Is J.P. Arencibia the next Josh Phelps?
What?! Say it ain't so! Why would we dare compare young slugger J.P. Arencibia to Josh Phelps, the early 2000's Toronto Blue Jays bust? Because the statistics for both players through their age 24 seasons in the minors are eerily similar:
J.P. Arencibia: .275/.319/.507, 19.5 AB/HR, 5.5 BB pct., 22.0 K pct.
Josh Phelps: .277/.361/.499, 19.4 AB/HR, 9.6 BB pct., 28.0 K pct.
Effectively, the only difference between the two -- at comparable stages of their careers, mind you -- was a slightly better walk rate for Phelps and a slightly better contact rate and defensive ability for Arencibia. (Not to suggest that Arencibia is a superb defender; he's merely more fit to remain behind the plate long term than Phelps was, but more on that in a bit.) If you tend to use examples of past failures to steer you from current prospects, you picked well with Phelps.
However, by doing that, we're merely highlighting the negative to keep our expectations in check, and aren't the mass expectations already in check? Arencibia is being drafted 15th among catchers in ESPN.com live drafts (average draft position: 230.7), five spots after the final active position in our standard mixed leagues and a clear No. 2 option in two-catcher leagues, by those measures. He's being picked not as a pricey asset but rather an intriguing, late-round, upside play, or exactly as he should be treated in fantasy leagues.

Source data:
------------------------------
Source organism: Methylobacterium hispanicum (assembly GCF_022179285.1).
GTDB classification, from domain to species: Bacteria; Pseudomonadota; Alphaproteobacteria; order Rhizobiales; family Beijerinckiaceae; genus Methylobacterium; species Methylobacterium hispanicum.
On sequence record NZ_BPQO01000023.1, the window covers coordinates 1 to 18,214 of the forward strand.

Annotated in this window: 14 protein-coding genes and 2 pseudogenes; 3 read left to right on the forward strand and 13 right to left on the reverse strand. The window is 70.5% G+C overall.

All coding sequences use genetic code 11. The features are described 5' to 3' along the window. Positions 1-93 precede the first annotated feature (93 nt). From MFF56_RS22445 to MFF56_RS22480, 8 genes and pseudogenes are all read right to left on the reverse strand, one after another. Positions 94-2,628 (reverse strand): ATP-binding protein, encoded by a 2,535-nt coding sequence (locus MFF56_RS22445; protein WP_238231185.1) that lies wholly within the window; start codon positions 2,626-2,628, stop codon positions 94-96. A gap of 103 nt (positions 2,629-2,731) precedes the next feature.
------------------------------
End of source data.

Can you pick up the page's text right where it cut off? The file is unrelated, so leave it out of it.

So before we're swallowed by our Phelps fears, let's first accentuate Arencibia's positives, shall we?
Power, power and more power. In fact, it's so much Arencibia's strength that perhaps his initials should stand for "Just Power." The Triple-A Pacific Coast League's reigning MVP, Arencibia finished third in the league in home runs (32) and second in slugging percentage (.626) and hit a home run in his first major league at-bat and two in his first big league game (Aug. 7). Many attribute Arencibia's outstanding 2010 season to Lasik eye surgery that improved his night vision.
In case you weren't paying attention, power played well at the Rogers Centre last season and was a strength of the Blue Jays as a whole. Per our Park Factors page, Rogers Centre was the fourth-most homer-friendly venue in baseball in 2010, and according to data I ran in July it's most favorable for right-handed power hitters. Arencibia is fortunate to be in this situation. This is a ballpark conducive to translating his 32-homer power in the minors to as many as 25 in Toronto.
Arencibia also lacks any significant platoon splits that might paint him as a potential part-timer. He was a .322/.381/.691 (batting average/on-base percentage/slugging percentage) hitter versus right-handers in Triple-A, so there's no need to worry that he'll begin his big league career as only a sporadic starter against lefties. If he makes the team, it'll be to play regularly.
Another check in the plus column: Arencibia received a huge vote of confidence from Blue Jays management this offseason, when four days after acquiring Mike Napoli from the Los Angeles Angels the Blue Jays sent Napoli to the Texas Rangers. In that four-day span, the Blue Jays went from appearing afraid to trust a rookie as their starting backstop to being completely confident in his handling those duties. This team will be patient with its rookie catcher, and it's also a check in the plus column that Arencibia will have one of the better veteran tutors, Jose Molina, as his backup.